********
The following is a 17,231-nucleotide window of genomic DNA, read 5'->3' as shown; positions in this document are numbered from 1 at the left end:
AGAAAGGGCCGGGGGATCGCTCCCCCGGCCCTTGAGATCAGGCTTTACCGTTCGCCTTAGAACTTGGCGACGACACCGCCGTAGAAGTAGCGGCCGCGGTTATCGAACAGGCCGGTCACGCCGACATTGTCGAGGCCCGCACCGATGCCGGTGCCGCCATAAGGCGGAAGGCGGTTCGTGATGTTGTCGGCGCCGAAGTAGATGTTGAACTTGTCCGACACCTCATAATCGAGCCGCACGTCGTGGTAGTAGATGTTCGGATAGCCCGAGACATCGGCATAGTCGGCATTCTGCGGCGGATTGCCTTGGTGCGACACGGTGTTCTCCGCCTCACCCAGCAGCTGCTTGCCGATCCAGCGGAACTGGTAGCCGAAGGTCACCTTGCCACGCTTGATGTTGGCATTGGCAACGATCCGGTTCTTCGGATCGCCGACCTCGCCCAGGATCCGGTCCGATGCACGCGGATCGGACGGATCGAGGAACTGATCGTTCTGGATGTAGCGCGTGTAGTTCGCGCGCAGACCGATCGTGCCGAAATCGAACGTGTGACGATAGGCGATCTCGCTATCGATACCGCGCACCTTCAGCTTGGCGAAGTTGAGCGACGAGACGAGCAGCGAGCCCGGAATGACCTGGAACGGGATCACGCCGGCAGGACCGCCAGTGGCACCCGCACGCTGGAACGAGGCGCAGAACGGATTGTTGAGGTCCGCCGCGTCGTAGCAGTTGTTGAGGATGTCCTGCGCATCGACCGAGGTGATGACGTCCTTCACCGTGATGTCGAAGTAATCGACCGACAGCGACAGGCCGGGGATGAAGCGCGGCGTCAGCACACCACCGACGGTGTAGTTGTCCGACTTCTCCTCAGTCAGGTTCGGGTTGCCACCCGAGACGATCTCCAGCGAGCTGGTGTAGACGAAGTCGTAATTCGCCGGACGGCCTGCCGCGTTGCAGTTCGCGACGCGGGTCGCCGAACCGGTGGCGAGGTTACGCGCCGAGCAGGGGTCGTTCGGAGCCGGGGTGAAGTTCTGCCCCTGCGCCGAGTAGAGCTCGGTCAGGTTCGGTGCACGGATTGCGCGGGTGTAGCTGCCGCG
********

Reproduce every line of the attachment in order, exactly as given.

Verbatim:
The following is a 17,231-nucleotide window of genomic DNA, read 5'->3' as shown; positions in this document are numbered from 1 at the left end:
AGAAAGGGCCGGGGGATCGCTCCCCCGGCCCTTGAGATCAGGCTTTACCGTTCGCCTTAGAACTTGGCGACGACACCGCCGTAGAAGTAGCGGCCGCGGTTATCGAACAGGCCGGTCACGCCGACATTGTCGAGGCCCGCACCGATGCCGGTGCCGCCATAAGGCGGAAGGCGGTTCGTGATGTTGTCGGCGCCGAAGTAGATGTTGAACTTGTCCGACACCTCATAATCGAGCCGCACGTCGTGGTAGTAGATGTTCGGATAGCCCGAGACATCGGCATAGTCGGCATTCTGCGGCGGATTGCCTTGGTGCGACACGGTGTTCTCCGCCTCACCCAGCAGCTGCTTGCCGATCCAGCGGAACTGGTAGCCGAAGGTCACCTTGCCACGCTTGATGTTGGCATTGGCAACGATCCGGTTCTTCGGATCGCCGACCTCGCCCAGGATCCGGTCCGATGCACGCGGATCGGACGGATCGAGGAACTGATCGTTCTGGATGTAGCGCGTGTAGTTCGCGCGCAGACCGATCGTGCCGAAATCGAACGTGTGACGATAGGCGATCTCGCTATCGATACCGCGCACCTTCAGCTTGGCGAAGTTGAGCGACGAGACGAGCAGCGAGCCCGGAATGACCTGGAACGGGATCACGCCGGCAGGACCGCCAGTGGCACCCGCACGCTGGAACGAGGCGCAGAACGGATTGTTGAGGTCCGCCGCGTCGTAGCAGTTGTTGAGGATGTCCTGCGCATCGACCGAGGTGATGACGTCCTTCACCGTGATGTCGAAGTAATCGACCGACAGCGACAGGCCGGGGATGAAGCGCGGCGTCAGCACACCACCGACGGTGTAGTTGTCCGACTTCTCCTCAGTCAGGTTCGGGTTGCCACCCGAGACGATCTCCAGCGAGCTGGTGTAGACGAAGTCGTAATTCGCCGGACGGCCTGCCGCGTTGCAGTTCGCGACGCGGGTCGCCGAACCGGTGGCGAGGTTACGCGCCGAGCAGGGGTCGTTCGGAGCCGGGGTGAAGTTCTGCCCCTGCGCCGAGTAGAGCTCGGTCAGGTTCGGTGCACGGATTGCGCGGGTGTAGCTGCCGCG